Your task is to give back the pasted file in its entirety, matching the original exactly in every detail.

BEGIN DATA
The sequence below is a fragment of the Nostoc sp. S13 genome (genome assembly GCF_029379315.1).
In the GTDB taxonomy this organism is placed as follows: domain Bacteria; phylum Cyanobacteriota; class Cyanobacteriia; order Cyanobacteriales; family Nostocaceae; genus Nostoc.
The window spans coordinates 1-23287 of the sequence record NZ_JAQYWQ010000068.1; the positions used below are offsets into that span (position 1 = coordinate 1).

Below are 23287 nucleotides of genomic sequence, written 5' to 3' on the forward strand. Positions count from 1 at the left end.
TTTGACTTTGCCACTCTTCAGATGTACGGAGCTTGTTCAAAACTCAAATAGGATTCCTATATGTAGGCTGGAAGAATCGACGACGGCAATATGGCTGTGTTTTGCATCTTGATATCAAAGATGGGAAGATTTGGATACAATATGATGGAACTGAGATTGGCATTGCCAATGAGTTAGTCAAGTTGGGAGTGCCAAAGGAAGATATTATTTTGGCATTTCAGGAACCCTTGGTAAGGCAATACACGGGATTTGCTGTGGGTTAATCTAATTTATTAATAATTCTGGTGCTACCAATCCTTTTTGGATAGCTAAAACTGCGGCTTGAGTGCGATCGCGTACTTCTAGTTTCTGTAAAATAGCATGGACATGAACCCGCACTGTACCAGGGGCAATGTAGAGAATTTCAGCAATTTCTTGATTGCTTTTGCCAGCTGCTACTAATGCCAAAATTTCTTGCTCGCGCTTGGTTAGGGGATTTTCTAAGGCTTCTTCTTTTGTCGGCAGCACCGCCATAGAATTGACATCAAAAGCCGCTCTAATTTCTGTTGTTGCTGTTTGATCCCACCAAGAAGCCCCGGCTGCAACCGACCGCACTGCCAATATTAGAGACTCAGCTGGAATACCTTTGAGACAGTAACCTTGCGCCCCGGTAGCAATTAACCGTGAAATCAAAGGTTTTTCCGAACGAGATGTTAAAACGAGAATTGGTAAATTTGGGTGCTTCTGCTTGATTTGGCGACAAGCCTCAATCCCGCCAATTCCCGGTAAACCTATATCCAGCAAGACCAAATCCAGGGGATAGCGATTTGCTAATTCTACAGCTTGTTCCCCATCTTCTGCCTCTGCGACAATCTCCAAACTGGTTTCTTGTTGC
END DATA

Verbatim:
The sequence below is a fragment of the Nostoc sp. S13 genome (genome assembly GCF_029379315.1).
In the GTDB taxonomy this organism is placed as follows: domain Bacteria; phylum Cyanobacteriota; class Cyanobacteriia; order Cyanobacteriales; family Nostocaceae; genus Nostoc.
The window spans coordinates 1-23287 of the sequence record NZ_JAQYWQ010000068.1; the positions used below are offsets into that span (position 1 = coordinate 1).

Below are 23287 nucleotides of genomic sequence, written 5' to 3' on the forward strand. Positions count from 1 at the left end.
TTTGACTTTGCCACTCTTCAGATGTACGGAGCTTGTTCAAAACTCAAATAGGATTCCTATATGTAGGCTGGAAGAATCGACGACGGCAATATGGCTGTGTTTTGCATCTTGATATCAAAGATGGGAAGATTTGGATACAATATGATGGAACTGAGATTGGCATTGCCAATGAGTTAGTCAAGTTGGGAGTGCCAAAGGAAGATATTATTTTGGCATTTCAGGAACCCTTGGTAAGGCAATACACGGGATTTGCTGTGGGTTAATCTAATTTATTAATAATTCTGGTGCTACCAATCCTTTTTGGATAGCTAAAACTGCGGCTTGAGTGCGATCGCGTACTTCTAGTTTCTGTAAAATAGCATGGACATGAACCCGCACTGTACCAGGGGCAATGTAGAGAATTTCAGCAATTTCTTGATTGCTTTTGCCAGCTGCTACTAATGCCAAAATTTCTTGCTCGCGCTTGGTTAGGGGATTTTCTAAGGCTTCTTCTTTTGTCGGCAGCACCGCCATAGAATTGACATCAAAAGCCGCTCTAATTTCTGTTGTTGCTGTTTGATCCCACCAAGAAGCCCCGGCTGCAACCGACCGCACTGCCAATATTAGAGACTCAGCTGGAATACCTTTGAGACAGTAACCTTGCGCCCCGGTAGCAATTAACCGTGAAATCAAAGGTTTTTCCGAACGAGATGTTAAAACGAGAATTGGTAAATTTGGGTGCTTCTGCTTGATTTGGCGACAAGCCTCAATCCCGCCAATTCCCGGTAAACCTATATCCAGCAAGACCAAATCCAGGGGATAGCGATTTGCTAATTCTACAGCTTGTTCCCCATCTTCTGCCTCTGCGACAATCTCCAAACTGGTTTCTTGTTGC